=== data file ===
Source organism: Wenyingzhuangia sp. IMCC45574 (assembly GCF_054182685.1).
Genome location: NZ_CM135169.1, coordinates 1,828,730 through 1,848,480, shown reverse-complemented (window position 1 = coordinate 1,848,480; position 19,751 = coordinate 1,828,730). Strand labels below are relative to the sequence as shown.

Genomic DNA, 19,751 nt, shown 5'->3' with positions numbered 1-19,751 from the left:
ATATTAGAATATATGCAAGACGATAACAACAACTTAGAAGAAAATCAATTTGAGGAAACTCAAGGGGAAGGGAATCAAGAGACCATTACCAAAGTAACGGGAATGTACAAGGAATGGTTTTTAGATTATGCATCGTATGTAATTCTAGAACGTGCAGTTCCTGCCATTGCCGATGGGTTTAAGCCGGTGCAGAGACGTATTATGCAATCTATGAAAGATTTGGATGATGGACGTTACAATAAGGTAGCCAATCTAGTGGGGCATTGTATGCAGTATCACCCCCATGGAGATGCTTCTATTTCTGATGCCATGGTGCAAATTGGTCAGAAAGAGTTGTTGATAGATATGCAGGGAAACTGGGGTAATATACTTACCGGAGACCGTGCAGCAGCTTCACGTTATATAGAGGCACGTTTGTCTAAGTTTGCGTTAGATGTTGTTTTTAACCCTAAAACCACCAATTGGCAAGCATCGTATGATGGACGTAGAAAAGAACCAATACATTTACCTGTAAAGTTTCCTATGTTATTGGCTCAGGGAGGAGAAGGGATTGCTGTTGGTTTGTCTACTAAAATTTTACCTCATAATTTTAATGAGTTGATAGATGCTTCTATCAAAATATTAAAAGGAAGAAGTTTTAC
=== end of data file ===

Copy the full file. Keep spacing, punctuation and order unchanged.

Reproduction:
Source organism: Wenyingzhuangia sp. IMCC45574 (assembly GCF_054182685.1).
Genome location: NZ_CM135169.1, coordinates 1,828,730 through 1,848,480, shown reverse-complemented (window position 1 = coordinate 1,848,480; position 19,751 = coordinate 1,828,730). Strand labels below are relative to the sequence as shown.

Genomic DNA, 19,751 nt, shown 5'->3' with positions numbered 1-19,751 from the left:
ATATTAGAATATATGCAAGACGATAACAACAACTTAGAAGAAAATCAATTTGAGGAAACTCAAGGGGAAGGGAATCAAGAGACCATTACCAAAGTAACGGGAATGTACAAGGAATGGTTTTTAGATTATGCATCGTATGTAATTCTAGAACGTGCAGTTCCTGCCATTGCCGATGGGTTTAAGCCGGTGCAGAGACGTATTATGCAATCTATGAAAGATTTGGATGATGGACGTTACAATAAGGTAGCCAATCTAGTGGGGCATTGTATGCAGTATCACCCCCATGGAGATGCTTCTATTTCTGATGCCATGGTGCAAATTGGTCAGAAAGAGTTGTTGATAGATATGCAGGGAAACTGGGGTAATATACTTACCGGAGACCGTGCAGCAGCTTCACGTTATATAGAGGCACGTTTGTCTAAGTTTGCGTTAGATGTTGTTTTTAACCCTAAAACCACCAATTGGCAAGCATCGTATGATGGACGTAGAAAAGAACCAATACATTTACCTGTAAAGTTTCCTATGTTATTGGCTCAGGGAGGAGAAGGGATTGCTGTTGGTTTGTCTACTAAAATTTTACCTCATAATTTTAATGAGTTGATAGATGCTTCTATCAAAATATTAAAAGGAAGAAGTTTTAC